A community is defined by how it responds to a crisis. And what has most defined Oundle’s response to the Covid-19 pandemic is how people complied with and adapted to government orders to completely reshape their everyday lives in ways not witnessed since the war. Through it all, people have not just looked out for themselves, but have looked out for others.
When the lockdown was announced on 23 March, overnight every shop hung a “closed until further notice” sign in its window, and the streets were emptied of the usual flow of traffic. The few pedestrians running essential errands or taking daily exercise manoeuvred to put distance between each other on the pavements, unsure whether to extend greetings or turn away. Every encounter has required a mental adjustment to new routines and customs.
The shock of the lockdown initially led to stockpiling of essential goods, and shortages of toilet paper and soap, forcing pharmacies and supermarkets to temporarily impose rationing. Complaints have been aired about people not following the one way systems in supermarkets or not respecting social distancing markers in queues outside shops. Suspicions have been raised about whether groups were part of one household or whether drivers were actually making essential trips.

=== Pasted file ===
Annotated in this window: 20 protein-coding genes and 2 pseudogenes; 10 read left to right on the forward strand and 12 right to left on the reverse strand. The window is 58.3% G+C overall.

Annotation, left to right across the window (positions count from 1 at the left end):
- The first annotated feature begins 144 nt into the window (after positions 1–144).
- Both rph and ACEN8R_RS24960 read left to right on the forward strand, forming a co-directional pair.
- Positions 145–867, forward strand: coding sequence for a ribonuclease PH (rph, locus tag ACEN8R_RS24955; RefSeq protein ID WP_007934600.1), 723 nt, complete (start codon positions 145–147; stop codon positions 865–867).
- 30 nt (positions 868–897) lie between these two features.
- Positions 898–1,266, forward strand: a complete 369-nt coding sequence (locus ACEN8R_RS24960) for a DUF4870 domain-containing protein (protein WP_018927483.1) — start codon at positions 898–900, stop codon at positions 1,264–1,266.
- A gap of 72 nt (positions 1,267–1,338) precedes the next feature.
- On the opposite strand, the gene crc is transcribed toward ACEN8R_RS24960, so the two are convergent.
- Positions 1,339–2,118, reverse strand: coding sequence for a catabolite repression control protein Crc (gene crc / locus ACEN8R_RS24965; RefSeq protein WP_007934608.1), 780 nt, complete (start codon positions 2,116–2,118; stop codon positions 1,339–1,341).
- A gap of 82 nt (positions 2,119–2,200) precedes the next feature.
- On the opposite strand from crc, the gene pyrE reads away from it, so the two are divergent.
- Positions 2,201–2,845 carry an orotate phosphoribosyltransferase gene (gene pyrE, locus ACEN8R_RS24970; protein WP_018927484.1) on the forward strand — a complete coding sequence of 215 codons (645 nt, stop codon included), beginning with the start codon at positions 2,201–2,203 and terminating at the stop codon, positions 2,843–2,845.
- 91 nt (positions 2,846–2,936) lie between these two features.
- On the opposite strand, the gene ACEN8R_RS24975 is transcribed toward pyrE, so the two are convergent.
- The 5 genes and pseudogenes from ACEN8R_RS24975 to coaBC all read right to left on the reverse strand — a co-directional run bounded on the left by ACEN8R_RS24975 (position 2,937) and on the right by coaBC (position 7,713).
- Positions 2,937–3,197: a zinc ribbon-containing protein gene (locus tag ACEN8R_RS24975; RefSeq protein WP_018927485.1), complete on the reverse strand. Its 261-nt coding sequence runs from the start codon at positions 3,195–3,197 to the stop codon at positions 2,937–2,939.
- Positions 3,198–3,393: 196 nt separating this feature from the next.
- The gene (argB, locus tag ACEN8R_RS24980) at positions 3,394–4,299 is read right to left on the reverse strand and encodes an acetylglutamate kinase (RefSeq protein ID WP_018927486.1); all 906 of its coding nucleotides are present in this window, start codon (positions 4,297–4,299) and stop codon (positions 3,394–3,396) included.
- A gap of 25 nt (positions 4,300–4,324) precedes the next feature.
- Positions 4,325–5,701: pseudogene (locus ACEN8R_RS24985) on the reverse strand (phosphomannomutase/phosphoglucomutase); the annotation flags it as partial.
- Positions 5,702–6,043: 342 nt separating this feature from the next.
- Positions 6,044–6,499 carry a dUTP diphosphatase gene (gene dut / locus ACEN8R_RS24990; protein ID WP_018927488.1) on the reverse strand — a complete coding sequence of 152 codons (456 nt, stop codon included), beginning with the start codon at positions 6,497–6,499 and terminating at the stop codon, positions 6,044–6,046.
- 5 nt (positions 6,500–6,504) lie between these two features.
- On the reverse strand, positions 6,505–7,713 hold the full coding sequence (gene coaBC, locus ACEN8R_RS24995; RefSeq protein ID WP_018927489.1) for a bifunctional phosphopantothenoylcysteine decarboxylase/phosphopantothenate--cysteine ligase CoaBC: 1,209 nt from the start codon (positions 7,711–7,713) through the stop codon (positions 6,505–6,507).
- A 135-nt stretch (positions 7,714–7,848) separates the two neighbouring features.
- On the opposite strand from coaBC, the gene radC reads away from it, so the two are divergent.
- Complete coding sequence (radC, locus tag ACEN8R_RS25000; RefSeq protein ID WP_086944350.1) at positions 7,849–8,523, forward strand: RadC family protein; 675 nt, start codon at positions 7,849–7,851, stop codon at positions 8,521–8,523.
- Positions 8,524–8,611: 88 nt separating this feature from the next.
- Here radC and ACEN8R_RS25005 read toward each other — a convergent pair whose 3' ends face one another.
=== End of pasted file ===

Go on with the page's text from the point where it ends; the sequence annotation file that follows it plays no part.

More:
Few people have voiced conspiracy-laced scepticism. In a sheltered rural town like Oundle, if you have not been directly affected by the disease, or do not know anyone who has been affected, the risks can seem either a remote possibility or a looming potential threat. Deciding how much to adapt one’s behaviour raises questions about whether masks are essential, or how much hand sanitiser to use.
But what has most defined Oundle’s community is how quickly people organised to help those at risk if exposed to the disease. Hundreds of volunteers have been mobilised to offer help to anyone who might be self-isolating and unable to leave the house to pick up prescriptions or food shop. Neighbours have slipped contact cards through letterboxes offering help or signed up with groups like Care and Share on Facebook, Volunteer Action and Community Action at Oundle School to be on call to respond to requests for help.
Hundreds of volunteers in town organised to respond to the nation-wide shortage of personal protective equipment for health care workers, coordinating streamlined operations that worked throughout the day to contribute to the production of scrubs and face shields for local hospitals, care homes and surgeries.
And on Thursday evenings, streets across Oundle have reverberated with the sound of residents expressing their continued gratitude for health workers.